Six years ago, I started a new journey by embracing motherhood with less stuff. I have a small tribe of four young children, and this has been a big determining factor in my decision to design a simpler life.
I found myself spending more time tending to my stuff than tending to my kids. And truthfully, the time and energy needed to care for our stuff while caring for my family was draining the joy right out of my motherhood.
Having kids brings a whole lot of joy, noise, and it seems, an utter chaos of clutter. It’s a perpetual struggle to keep clutter at bay with kids.
Many people think they could never be minimalist with kids—because they have kids. Minimalism and kids under the same roof, working together in harmony. But, as it turns out, anyone can be a minimalist with kids!
Minimalism with Kids
If you love the idea of parenting with less stuff, noise, and busyness, here are some practical ways you can experience minimalism with your kids:
1. Invite your kids to join you.
Invite your children alongside your decluttering projects. The sooner you ask them to join you, the more opportunities you’ll have to help them experience the rewards of minimalism. Show them the value of ‘more is less’ in your life. Explore with them what they might find rewarding in minimalism.
2. Embrace a minimalist lifestyle.
The best example is you! If you’ve heard this before, it still bears repeating. Lead by example and show them a rich life with less stuff. The sight of seeing all their stuff opened up my eyes to all my stuff. I can not expect my kids to get rid of their things when I still had so many things myself that needed to go.
3. Carve out time to declutter.
Do you struggle to find the time to declutter? Carving out time to simplify your life with kids is doable. Clear an afternoon once a week, once a month—whatever it takes to carve out time to declutter your home. Remind yourself that your efforts will be beneficial in the long run. Removing items from your home means you will never have to spend time caring for it again!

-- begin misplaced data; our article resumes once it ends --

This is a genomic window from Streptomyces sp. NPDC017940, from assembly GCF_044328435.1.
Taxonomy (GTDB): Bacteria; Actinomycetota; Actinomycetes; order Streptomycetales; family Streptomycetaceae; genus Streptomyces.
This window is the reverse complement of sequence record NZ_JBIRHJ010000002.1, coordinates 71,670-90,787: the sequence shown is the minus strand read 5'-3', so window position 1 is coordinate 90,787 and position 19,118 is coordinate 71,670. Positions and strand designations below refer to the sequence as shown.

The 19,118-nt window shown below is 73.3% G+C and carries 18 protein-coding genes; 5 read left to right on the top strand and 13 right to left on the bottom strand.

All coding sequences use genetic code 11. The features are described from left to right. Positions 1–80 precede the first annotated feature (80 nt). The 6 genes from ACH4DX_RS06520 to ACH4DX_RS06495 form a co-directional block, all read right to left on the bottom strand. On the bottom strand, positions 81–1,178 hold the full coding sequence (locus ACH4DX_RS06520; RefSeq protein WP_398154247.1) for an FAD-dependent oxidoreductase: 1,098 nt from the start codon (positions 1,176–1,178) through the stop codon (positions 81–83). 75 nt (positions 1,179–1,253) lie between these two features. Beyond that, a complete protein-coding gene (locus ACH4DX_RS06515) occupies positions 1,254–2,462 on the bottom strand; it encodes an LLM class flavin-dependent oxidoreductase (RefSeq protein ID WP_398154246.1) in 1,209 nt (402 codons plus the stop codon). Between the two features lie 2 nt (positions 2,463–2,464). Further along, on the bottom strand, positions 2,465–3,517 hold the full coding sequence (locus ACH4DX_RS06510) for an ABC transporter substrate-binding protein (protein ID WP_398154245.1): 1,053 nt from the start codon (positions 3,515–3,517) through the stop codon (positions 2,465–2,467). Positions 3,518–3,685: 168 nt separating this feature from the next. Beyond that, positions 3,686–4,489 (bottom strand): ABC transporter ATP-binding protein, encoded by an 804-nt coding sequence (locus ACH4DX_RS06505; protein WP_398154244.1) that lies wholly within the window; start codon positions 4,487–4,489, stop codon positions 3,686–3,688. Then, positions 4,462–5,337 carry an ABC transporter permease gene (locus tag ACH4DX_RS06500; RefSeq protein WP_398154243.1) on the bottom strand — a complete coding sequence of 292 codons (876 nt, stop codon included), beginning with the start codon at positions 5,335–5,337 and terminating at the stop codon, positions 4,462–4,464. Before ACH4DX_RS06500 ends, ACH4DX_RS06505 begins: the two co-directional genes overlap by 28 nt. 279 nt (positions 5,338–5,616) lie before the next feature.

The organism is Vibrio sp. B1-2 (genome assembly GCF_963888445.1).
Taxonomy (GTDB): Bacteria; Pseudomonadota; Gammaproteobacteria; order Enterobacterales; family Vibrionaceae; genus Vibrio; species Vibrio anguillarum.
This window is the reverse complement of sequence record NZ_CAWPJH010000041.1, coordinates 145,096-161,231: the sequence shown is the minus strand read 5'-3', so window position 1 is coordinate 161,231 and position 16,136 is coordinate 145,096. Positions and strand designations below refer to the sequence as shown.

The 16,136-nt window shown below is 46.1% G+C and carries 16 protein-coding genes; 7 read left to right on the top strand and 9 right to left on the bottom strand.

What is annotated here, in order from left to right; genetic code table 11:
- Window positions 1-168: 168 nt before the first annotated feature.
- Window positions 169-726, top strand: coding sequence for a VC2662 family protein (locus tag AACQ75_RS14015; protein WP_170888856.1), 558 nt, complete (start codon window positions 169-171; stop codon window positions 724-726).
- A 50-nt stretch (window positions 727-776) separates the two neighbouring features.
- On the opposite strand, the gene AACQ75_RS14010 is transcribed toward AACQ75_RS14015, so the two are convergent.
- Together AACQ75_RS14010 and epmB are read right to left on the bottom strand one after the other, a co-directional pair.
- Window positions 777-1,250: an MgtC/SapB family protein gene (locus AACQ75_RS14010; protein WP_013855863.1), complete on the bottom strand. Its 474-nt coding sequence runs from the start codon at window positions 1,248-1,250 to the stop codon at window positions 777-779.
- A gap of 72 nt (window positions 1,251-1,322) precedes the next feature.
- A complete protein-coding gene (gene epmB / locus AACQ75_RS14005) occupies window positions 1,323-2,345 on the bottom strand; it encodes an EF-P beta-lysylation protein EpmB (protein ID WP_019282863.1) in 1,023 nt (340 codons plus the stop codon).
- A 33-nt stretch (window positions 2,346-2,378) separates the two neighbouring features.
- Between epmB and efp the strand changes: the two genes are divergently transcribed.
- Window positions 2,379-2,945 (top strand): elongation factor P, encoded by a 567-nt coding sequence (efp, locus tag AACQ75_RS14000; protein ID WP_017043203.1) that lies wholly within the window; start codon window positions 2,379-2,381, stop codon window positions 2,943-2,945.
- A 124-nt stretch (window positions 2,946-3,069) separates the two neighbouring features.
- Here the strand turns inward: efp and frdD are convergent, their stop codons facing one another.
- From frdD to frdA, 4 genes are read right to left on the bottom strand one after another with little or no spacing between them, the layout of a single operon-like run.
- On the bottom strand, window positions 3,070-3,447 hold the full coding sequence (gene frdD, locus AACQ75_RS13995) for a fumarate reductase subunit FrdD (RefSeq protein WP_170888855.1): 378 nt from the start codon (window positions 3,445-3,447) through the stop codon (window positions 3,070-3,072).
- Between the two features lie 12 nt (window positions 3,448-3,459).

4. Do a Saturday clean up.
Schedule a family clean up time. With kids, it’s an uphill battle to keep a clean home, even as a minimalist. We do a “30-minute cleanup”, usually on Saturday mornings. Every child pitches in to clean up the house. This quick cleanup gives us a tidy home and the rest of the day to have fun.
5. Establish boundaries.
Our two big kids keep their stuff only in their rooms while our two littles have their toys strictly in the playroom. The dining room, kitchen, and living room are for household stuff only. While our two toddlers stuff does get spread throughout the house, we try to contain the kid stuff to the designated areas only. This leaves our living area uncluttered and simple.
6. Simplify your family meals.
Do you cook different meals for dinner to keep everyone happy? Or choose time-consuming recipes with many steps and ingredients? We recently started batch cooking meal components—it’s been very helpful while allowing flexibility to prepare the meal we want and do it quickly. Minimalist Baker, a favorite of mine, offers recipes with fewer ingredients (10 or less), one, bowl, one pot, and 30 minutes or less to prepare.
7. Use bins to store toys.
Keep cleanup simpler (and attainable!) for kids by using bins, drawers or baskets to place their stuff. This makes it easy for your kids to toss their stuff into the bins. You can also label each bin by category, using picture labels if your child can’t yet read. Our son’s room has a trundle drawer under his bed where all his toys are kept. He can simply pull the drawer out to play with his toys and then slide it back under his bed when he’s finished.
8. Own fewer clothes.
Clothing is one thing that is certain to multiply with kids! A minimal wardrobe has reduced our weekly laundry and simplified everyone’s morning dress routine. You may even find, like us, that a dresser is no longer required. Our kid’s clothing is easily stored in their closets.
9. Build capsule wardrobes.
A capsule wardrobe streamlines your family clothing and helps avoid excess. It gives you a simplified wardrobe with items that all work well together. Creating your capsule with the same color pallet helps it all flow together. Purchasing your child’s wardrobe from the same store can also make matching items simpler. I love Project 333—where I go for all my capsule wardrobe resources.
10. Schedule some time to rest.
As the momma of four kids, I’ve found it extremely helpful to keep a day with nothing planned. We may still decide to do something—but we don’t have too. Scheduling a day of rest allows time for rest, creativity, and whim in your family’s life. Isn’t that something worth investing in?
11. Prioritize experiences over things.
Over the past decade, psychology research has shown that experiences bring people more happiness than do possessions. Share the benefits of experiences over things with your kids. Have a declutter challenge and treat them to a fun experience together. Teach them that the best things in life aren’t things.
12. Contain the sentimental.
Do you find yourself placing sentimental attachment to many of your kid’s things? Their first shoes, their first outfit, their artwork? How can we choose what to keep when it all feels so important? Decide beforehand how much space you want it to take up. Choose a drawer, shelf or container(s) for the best stuff to keep. It is much more difficult to let go of things you’ve already made a place for rather than deciding not to keep it in the first place.